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March Madness predictions: Every first-round game analyzed

March 14,2017 18:06

The Privateers lost 20 games last season, were picked to finish ninth in the Southland, and their coach, Mark Slessinger has been known to dress up in a crustacean costume for the annual Crawfish Mambo. Really, can you think of a better way to start ...and more »

Let it begin, 68 teams and 36 games ...
Mount St. Mary’s vs. New Orleans: The Mountaineers started the season 1-11, and their second leading scorer is Junior Robinson, who’s 5-foot-5 in his shoes. Hurricane Katrina nearly wiped out the New Orleans program. School officials announced they were dropping from Division I six years ago, then changed their minds. The Privateers lost 20 games last season, were picked to finish ninth in the Southland, and their coach, Mark Slessinger has been known to dress up in a crustacean costume for the annual Crawfish Mambo. Really, can you think of a better way to start the tournament?
Kansas State vs. Wake Forest: Kansas State survived a 2-8 spin into the wall at midseason. Wake Forest trailed Pittsburgh by 19, Louisville by 14 and Virginia Tech by 13, and won all three, at a time late in the season it couldn’t afford to lose any. Maybe it’s the Arnold Palmer patches the Demon Deacons are wearing to honor their late alum, because that was sinking a lot of long putts.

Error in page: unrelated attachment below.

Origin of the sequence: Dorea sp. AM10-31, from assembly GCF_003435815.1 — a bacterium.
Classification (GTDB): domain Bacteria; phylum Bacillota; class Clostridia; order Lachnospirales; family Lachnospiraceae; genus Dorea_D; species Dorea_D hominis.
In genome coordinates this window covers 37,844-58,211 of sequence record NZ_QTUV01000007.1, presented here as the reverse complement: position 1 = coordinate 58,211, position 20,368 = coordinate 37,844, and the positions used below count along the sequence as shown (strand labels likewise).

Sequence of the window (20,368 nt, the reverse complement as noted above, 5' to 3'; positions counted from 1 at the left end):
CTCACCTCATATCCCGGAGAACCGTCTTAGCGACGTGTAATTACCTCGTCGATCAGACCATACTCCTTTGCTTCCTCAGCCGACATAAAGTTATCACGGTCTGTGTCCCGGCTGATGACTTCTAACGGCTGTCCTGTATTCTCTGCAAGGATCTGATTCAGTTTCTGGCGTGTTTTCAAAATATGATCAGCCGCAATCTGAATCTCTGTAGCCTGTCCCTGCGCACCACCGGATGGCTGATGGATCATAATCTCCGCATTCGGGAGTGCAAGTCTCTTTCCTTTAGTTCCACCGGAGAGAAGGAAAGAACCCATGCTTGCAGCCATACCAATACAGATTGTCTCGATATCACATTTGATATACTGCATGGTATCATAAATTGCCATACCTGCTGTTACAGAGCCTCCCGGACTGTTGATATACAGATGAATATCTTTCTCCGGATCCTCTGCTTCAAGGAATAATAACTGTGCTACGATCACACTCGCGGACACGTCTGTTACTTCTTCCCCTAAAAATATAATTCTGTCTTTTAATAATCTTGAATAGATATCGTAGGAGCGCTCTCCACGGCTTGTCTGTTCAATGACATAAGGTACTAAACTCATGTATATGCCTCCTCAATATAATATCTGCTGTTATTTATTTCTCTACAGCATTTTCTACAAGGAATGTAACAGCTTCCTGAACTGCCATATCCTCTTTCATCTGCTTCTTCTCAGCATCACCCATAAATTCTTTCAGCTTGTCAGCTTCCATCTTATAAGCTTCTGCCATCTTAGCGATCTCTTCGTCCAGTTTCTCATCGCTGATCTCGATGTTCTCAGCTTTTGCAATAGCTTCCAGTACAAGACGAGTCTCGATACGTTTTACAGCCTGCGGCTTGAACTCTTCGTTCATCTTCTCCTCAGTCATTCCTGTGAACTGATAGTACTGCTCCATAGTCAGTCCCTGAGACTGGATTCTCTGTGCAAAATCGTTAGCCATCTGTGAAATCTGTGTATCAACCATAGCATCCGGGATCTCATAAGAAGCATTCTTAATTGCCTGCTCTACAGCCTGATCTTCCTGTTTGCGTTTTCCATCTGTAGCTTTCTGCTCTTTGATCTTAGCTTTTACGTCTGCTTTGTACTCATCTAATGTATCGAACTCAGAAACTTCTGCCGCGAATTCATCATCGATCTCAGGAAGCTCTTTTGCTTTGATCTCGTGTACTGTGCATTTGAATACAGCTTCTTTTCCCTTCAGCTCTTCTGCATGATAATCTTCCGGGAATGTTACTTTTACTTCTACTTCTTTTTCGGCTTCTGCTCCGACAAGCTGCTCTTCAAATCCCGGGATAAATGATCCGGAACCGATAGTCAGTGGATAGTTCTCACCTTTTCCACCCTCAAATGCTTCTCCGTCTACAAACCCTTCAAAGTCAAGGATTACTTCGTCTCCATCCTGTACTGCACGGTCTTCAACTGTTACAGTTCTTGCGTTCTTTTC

North Carolina Central vs. UC Davis: You think the North Carolina Tar Heels are close to Duke? North Carolina Central is just 2 ½ miles down the road from Cameron Indoor Stadium. The Eagles get a wee bit less notoriety than their neighbors, but coach LeVelle Moton is still NCCU's all-time leader in 3-pointers, so we're thinking he can outshoot Mike Krzyzewski. Not to mention his players, who are 224th in the nation in 3-point percentage. UC Davis is ranked No. 1 (in veterinary medicine). The Aggies got here by beating UC Irvine 50-47 in the Big West title game. Seven days earlier, they had lost to the same team 79-49.
Providence vs. USC: Providence was ninth in the Big East preseason poll, which is not too encouraging in a 10-team league. Six consecutive wins at the end did wonders. USC’s 14-0 start was its best in 46 years. Then the Trojans went 10-9 the rest of the way.
March Madness scores | Printable Bracket | Live stream every March Madness game
Villanova vs. Mount St. Mary’s-New Orleans winner: Might as well get the annual update out of the way. No. 16 seeds are now 0-128 against No. 1s. Any danger to the Wildcats' title defense seems minimal in this one. They ended No. 1 in the AP Top 25 on Monday, but this might not be the best time for that sort of thing. Only two top-ranked teams have ended up national champions in the past 21 years.